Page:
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Fences and a "Just Peace"

The Evangelical Lutheran Church in America makes a stand against Israel's security fence and in favor of a "just peace." (Never mind Palestinian terrorism.)

7:40 AM, Aug 15, 2005 • By JOHN HINDERAKER
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THE EVANGELICAL LUTHERAN CHURCH IN AMERICA ("ELCA") is the nation's largest Lutheran denomination, with nearly 5 million members. The ELCA's highest legislative body is its Churchwide Assembly, which convenes every two years. The ninth such Churchwide Assembly has just ended. Yesterday, the Assembly adopted a resolution calling upon the ELCA's members, congregations, and agencies to "participate in the churchwide campaign for peace--Peace Not Walls: Stand for Justice in the Holy Land. . . ."

The elements of the "campaign for peace" are hard to discern from the language of the resolution itself. The resolution calls for "praying for peace with justice between Israel and Palestine," "learning about the situation there, sharing information, and building networks," "intensifying advocacy for a just peace in the region," "stewarding financial resources--both U.S. tax dollars and private funds--in ways that support the quest for a just peace in the Holy Land," and so on. Such vague provisions no doubt strike many as uncontroversial. Curiously, the only really tangible point of the resolution--opposition to the construction of Israel's security fence--is nowhere mentioned in the text of the resolution itself.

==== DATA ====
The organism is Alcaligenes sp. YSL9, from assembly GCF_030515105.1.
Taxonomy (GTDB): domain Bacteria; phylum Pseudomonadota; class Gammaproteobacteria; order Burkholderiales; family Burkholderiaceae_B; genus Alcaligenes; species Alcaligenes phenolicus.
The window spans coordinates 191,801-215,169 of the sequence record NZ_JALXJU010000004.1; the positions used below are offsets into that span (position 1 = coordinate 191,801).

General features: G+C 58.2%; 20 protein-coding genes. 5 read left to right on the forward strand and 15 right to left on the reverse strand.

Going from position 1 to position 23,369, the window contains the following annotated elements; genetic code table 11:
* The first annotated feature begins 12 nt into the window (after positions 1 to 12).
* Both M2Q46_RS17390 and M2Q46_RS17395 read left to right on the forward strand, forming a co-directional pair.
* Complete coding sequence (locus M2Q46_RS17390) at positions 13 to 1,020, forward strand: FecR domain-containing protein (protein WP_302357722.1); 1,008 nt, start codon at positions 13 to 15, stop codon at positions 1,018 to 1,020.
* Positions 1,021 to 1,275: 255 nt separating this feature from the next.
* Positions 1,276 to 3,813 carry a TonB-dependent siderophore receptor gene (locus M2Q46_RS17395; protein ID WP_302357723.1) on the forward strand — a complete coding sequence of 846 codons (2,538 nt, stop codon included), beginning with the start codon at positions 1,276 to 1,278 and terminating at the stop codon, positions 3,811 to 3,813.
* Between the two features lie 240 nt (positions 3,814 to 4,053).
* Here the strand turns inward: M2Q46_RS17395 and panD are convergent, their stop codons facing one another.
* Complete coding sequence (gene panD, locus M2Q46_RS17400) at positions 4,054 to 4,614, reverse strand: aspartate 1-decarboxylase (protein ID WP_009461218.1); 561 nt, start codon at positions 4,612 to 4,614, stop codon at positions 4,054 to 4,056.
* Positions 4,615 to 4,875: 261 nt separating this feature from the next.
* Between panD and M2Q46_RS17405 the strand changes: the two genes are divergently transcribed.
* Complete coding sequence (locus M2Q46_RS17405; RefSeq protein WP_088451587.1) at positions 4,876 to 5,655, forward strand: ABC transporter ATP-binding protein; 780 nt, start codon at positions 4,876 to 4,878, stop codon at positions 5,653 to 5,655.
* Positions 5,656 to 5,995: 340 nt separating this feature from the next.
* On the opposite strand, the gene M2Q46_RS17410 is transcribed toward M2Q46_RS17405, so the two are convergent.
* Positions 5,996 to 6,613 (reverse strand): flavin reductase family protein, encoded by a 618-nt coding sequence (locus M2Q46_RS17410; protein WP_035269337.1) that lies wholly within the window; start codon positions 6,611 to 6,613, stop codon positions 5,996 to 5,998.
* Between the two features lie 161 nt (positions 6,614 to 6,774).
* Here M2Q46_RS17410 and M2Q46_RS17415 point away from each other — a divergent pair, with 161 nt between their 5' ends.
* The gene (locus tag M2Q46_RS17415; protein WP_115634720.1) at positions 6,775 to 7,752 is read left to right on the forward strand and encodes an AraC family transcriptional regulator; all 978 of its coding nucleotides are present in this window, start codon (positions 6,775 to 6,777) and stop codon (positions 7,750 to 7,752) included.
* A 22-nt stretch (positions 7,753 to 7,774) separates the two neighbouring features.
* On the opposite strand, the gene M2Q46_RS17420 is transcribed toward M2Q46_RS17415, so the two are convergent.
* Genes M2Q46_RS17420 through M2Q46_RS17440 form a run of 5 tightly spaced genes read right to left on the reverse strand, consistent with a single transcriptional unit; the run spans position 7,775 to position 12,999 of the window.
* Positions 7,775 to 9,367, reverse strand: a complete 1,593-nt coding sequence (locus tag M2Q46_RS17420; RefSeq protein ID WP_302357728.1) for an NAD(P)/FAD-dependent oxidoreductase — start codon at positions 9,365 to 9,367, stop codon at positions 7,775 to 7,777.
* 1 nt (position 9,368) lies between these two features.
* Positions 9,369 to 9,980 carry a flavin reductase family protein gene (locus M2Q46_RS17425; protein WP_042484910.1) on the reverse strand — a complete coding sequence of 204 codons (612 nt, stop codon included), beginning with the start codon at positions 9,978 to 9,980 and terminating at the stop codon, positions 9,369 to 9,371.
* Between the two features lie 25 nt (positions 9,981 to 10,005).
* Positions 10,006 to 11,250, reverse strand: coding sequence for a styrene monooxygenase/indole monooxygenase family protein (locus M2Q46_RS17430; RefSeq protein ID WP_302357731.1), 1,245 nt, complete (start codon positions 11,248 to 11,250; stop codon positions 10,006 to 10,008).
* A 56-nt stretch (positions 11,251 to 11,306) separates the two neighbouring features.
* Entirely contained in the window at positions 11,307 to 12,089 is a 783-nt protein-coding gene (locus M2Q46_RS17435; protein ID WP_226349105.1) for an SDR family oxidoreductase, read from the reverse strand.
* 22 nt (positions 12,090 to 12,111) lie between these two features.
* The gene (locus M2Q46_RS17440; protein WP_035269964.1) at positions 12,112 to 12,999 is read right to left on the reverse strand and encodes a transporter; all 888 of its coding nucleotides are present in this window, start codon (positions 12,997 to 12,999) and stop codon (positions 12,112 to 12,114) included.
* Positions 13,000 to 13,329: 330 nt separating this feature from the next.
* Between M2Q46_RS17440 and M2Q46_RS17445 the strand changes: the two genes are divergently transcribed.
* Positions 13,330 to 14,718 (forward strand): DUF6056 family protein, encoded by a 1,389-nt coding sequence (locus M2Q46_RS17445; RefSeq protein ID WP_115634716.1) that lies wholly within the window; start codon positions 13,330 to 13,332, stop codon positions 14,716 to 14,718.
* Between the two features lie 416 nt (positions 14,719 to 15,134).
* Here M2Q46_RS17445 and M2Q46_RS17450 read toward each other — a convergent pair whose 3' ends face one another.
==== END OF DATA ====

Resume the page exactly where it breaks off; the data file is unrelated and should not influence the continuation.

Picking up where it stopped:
The resolution's intent is manifest, however, in the name of the campaign which support it encourages: "Peace Not Walls," as though the two concepts were in self-evident opposition. (Why not "Peace Through Walls"?) And the real content of the resolution is made explicit in the "Whereas" clauses which introduce it:

Whereas, the Evangelical Lutheran Church in Jordan and the Holy Land (ELCJHL) and the Lutheran World Federation have drawn to the attention of the Evangelical Lutheran Church in America not only the extreme hardship brought to Palestinian communities by the continuing Israeli occupation and construction of the separation wall, but also the imminent threat they pose to the future of the ELCJHL and other Christian churches in the Holy Land; and

Whereas, the emerging fragile prospects for a lasting peace between Israel and Palestine require both Israelis and Palestinians to (1) avoid taking any actions that would undermine the peace (e.g., attacks on civilians, confiscation of land) and (2) actively engage in actions that will strengthen the will for peace; and